Lawrence Ulrich makes a great point in the course of his Infiniti Q50 review about the rise of autonomous cars in a world where technological capabilities are surpassing legal and social norms:
But where the G37 had typically been described as the next best thing to the BMW 3 Series, the Q50 seems not only to have switched from a well-regarded name, but also from a driver-first approach. And a driver-second description could be taken literally: Even as Nissan pledges to bring a fully autonomous car to showrooms by 2020, I found myself driving the Infiniti on surprisingly long highway stretches without touching the accelerator, brake pedal or steering wheel.
Girded with digital-, camera- and radar-based co-pilots, the Q50 charts a course toward the self-driving cars of tomorrow.
Progress is progress, but I hope policymakers don’t get too distracted by this kind of interim technology. If you think of autonomous vehicles as being primarily about increasing driver safety and comfort, then you’re going to reach the conclusion that they’re not necessarily that big of a deal. Cars are already very safe and comfortable, after all.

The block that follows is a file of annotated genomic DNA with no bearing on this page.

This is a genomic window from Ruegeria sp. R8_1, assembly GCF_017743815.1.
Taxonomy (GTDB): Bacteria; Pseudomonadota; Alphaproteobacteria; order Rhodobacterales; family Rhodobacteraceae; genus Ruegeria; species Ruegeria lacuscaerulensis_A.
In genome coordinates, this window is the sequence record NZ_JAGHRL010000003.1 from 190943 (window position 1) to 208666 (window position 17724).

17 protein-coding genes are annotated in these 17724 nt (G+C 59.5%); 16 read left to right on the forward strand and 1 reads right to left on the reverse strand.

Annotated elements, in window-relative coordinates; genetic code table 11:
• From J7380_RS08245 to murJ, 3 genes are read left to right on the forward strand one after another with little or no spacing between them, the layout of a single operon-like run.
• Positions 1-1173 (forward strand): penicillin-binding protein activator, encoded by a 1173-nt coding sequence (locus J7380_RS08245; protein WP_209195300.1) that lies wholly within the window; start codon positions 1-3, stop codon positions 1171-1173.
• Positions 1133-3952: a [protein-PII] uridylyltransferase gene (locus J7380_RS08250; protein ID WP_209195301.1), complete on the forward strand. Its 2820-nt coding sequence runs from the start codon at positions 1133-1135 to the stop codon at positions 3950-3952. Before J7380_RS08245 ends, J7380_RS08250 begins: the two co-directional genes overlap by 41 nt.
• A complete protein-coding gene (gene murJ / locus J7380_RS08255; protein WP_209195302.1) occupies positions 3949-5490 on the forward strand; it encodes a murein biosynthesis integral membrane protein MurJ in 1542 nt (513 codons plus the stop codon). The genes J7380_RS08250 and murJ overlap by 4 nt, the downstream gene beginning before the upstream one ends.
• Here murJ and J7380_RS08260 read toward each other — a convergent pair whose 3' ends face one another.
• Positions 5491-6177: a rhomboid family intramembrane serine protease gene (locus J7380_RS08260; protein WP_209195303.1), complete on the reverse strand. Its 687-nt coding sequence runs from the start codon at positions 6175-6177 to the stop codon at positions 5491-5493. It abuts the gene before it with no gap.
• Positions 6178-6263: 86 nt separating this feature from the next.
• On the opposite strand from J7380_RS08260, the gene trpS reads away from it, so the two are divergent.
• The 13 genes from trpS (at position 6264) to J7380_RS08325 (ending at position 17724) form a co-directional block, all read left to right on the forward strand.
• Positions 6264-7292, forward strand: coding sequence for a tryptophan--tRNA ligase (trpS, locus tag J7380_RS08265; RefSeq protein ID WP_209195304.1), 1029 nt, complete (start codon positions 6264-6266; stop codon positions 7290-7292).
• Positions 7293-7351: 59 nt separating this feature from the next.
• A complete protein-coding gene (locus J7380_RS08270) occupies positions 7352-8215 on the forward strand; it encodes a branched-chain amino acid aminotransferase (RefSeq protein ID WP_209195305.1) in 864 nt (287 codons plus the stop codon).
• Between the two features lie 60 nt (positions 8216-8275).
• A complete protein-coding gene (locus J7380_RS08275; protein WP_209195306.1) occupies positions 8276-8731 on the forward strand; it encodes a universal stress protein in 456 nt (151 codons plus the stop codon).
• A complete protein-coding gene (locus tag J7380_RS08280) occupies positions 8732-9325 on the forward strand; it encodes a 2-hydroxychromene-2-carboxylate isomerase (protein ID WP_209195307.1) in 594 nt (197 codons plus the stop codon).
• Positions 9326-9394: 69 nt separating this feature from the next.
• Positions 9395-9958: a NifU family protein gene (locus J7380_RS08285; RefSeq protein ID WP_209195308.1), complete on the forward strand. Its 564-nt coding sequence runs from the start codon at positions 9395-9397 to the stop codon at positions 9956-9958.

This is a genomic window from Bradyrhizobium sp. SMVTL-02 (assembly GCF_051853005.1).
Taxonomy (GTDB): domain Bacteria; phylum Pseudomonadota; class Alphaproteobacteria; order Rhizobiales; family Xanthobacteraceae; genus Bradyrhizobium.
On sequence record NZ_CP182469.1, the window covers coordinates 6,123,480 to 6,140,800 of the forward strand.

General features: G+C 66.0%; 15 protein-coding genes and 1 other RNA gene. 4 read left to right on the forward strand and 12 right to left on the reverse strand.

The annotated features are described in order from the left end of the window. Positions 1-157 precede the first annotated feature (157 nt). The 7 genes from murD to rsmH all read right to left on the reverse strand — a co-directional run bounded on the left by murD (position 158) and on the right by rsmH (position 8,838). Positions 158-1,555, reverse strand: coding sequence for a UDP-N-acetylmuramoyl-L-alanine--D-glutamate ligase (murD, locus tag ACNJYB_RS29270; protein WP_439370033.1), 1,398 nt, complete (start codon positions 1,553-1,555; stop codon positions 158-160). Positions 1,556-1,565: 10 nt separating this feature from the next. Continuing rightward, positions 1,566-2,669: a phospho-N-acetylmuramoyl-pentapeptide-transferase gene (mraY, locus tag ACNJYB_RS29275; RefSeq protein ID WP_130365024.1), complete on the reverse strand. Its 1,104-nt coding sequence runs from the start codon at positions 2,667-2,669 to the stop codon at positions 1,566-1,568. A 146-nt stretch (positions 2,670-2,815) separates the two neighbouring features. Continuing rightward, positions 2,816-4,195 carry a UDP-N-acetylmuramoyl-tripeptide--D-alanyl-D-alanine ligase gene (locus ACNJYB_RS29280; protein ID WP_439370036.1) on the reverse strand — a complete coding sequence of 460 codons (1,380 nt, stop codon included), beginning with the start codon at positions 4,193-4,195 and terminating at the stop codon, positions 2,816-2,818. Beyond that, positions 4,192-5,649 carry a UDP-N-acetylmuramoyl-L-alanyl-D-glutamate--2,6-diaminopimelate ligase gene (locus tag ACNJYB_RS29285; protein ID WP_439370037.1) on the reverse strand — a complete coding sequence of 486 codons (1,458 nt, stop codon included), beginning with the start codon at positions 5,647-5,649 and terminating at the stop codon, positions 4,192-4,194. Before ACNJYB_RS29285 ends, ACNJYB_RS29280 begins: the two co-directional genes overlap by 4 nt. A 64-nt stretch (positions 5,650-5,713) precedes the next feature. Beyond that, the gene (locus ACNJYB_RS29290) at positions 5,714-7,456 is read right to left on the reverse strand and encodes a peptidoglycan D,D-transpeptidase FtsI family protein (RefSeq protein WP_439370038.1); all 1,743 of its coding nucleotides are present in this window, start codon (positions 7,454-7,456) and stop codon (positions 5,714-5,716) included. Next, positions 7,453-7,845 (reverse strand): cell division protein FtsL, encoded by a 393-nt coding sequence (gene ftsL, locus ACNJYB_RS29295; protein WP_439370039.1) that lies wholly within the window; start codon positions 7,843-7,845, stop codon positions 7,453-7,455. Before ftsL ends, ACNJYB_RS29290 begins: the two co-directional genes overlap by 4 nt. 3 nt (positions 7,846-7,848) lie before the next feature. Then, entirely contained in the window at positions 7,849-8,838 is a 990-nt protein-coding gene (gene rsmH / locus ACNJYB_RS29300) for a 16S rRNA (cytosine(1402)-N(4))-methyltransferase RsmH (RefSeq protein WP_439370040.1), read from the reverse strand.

But a car that can actually drive around without a human driver is a total game changer. You would need wildly less parking in a world like that and could also tolerate a much longer commute, enabling both much more density and much more sprawl. You’d also largely eliminate the range problems associated with electric vehicles, since you could simply order up an electric car for your short trips (i.e., most trips) and use a gasoline-fueled one when necessary. A future 10 or 20 or 30 years off when that kind of technology is practical is something policymakers need to keep in mind when they think about transportation and energy infrastructure, and focusing too much on “driver assist” technology is going to blind you to the real promise.